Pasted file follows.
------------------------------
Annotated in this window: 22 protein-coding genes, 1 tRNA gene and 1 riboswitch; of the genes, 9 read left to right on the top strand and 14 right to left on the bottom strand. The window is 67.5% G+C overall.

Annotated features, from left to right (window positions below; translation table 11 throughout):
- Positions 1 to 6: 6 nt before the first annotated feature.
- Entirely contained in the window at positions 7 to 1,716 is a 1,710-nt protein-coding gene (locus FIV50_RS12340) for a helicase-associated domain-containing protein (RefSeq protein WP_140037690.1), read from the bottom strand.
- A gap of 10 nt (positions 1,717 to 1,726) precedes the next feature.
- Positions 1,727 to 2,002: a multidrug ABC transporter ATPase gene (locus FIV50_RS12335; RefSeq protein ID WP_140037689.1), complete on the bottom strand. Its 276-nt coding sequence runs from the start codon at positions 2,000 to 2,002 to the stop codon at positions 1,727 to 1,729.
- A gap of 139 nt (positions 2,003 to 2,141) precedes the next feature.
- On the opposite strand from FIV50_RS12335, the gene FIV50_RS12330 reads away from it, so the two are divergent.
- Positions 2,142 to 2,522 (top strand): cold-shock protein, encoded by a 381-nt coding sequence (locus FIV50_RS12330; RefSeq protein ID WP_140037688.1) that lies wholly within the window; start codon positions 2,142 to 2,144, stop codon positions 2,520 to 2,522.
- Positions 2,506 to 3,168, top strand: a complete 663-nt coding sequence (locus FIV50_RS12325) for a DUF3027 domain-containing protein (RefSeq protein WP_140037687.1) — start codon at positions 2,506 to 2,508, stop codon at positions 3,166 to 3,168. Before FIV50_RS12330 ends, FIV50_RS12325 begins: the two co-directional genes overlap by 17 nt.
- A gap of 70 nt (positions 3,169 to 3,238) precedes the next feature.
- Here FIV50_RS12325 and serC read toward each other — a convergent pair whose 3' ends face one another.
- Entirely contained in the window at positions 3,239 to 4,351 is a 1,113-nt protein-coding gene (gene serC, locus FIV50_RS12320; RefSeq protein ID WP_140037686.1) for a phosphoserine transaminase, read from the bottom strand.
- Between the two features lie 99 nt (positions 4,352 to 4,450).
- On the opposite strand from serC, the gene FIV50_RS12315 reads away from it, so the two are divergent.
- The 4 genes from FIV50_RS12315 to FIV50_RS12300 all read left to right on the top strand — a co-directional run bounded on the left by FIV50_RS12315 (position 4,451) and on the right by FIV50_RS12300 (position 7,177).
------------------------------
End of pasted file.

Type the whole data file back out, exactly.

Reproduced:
Annotated in this window: 22 protein-coding genes, 1 tRNA gene and 1 riboswitch; of the genes, 9 read left to right on the top strand and 14 right to left on the bottom strand. The window is 67.5% G+C overall.

Annotated features, from left to right (window positions below; translation table 11 throughout):
- Positions 1 to 6: 6 nt before the first annotated feature.
- Entirely contained in the window at positions 7 to 1,716 is a 1,710-nt protein-coding gene (locus FIV50_RS12340) for a helicase-associated domain-containing protein (RefSeq protein WP_140037690.1), read from the bottom strand.
- A gap of 10 nt (positions 1,717 to 1,726) precedes the next feature.
- Positions 1,727 to 2,002: a multidrug ABC transporter ATPase gene (locus FIV50_RS12335; RefSeq protein ID WP_140037689.1), complete on the bottom strand. Its 276-nt coding sequence runs from the start codon at positions 2,000 to 2,002 to the stop codon at positions 1,727 to 1,729.
- A gap of 139 nt (positions 2,003 to 2,141) precedes the next feature.
- On the opposite strand from FIV50_RS12335, the gene FIV50_RS12330 reads away from it, so the two are divergent.
- Positions 2,142 to 2,522 (top strand): cold-shock protein, encoded by a 381-nt coding sequence (locus FIV50_RS12330; RefSeq protein ID WP_140037688.1) that lies wholly within the window; start codon positions 2,142 to 2,144, stop codon positions 2,520 to 2,522.
- Positions 2,506 to 3,168, top strand: a complete 663-nt coding sequence (locus FIV50_RS12325) for a DUF3027 domain-containing protein (RefSeq protein WP_140037687.1) — start codon at positions 2,506 to 2,508, stop codon at positions 3,166 to 3,168. Before FIV50_RS12330 ends, FIV50_RS12325 begins: the two co-directional genes overlap by 17 nt.
- A gap of 70 nt (positions 3,169 to 3,238) precedes the next feature.
- Here FIV50_RS12325 and serC read toward each other — a convergent pair whose 3' ends face one another.
- Entirely contained in the window at positions 3,239 to 4,351 is a 1,113-nt protein-coding gene (gene serC, locus FIV50_RS12320; RefSeq protein ID WP_140037686.1) for a phosphoserine transaminase, read from the bottom strand.
- Between the two features lie 99 nt (positions 4,352 to 4,450).
- On the opposite strand from serC, the gene FIV50_RS12315 reads away from it, so the two are divergent.
- The 4 genes from FIV50_RS12315 to FIV50_RS12300 all read left to right on the top strand — a co-directional run bounded on the left by FIV50_RS12315 (position 4,451) and on the right by FIV50_RS12300 (position 7,177).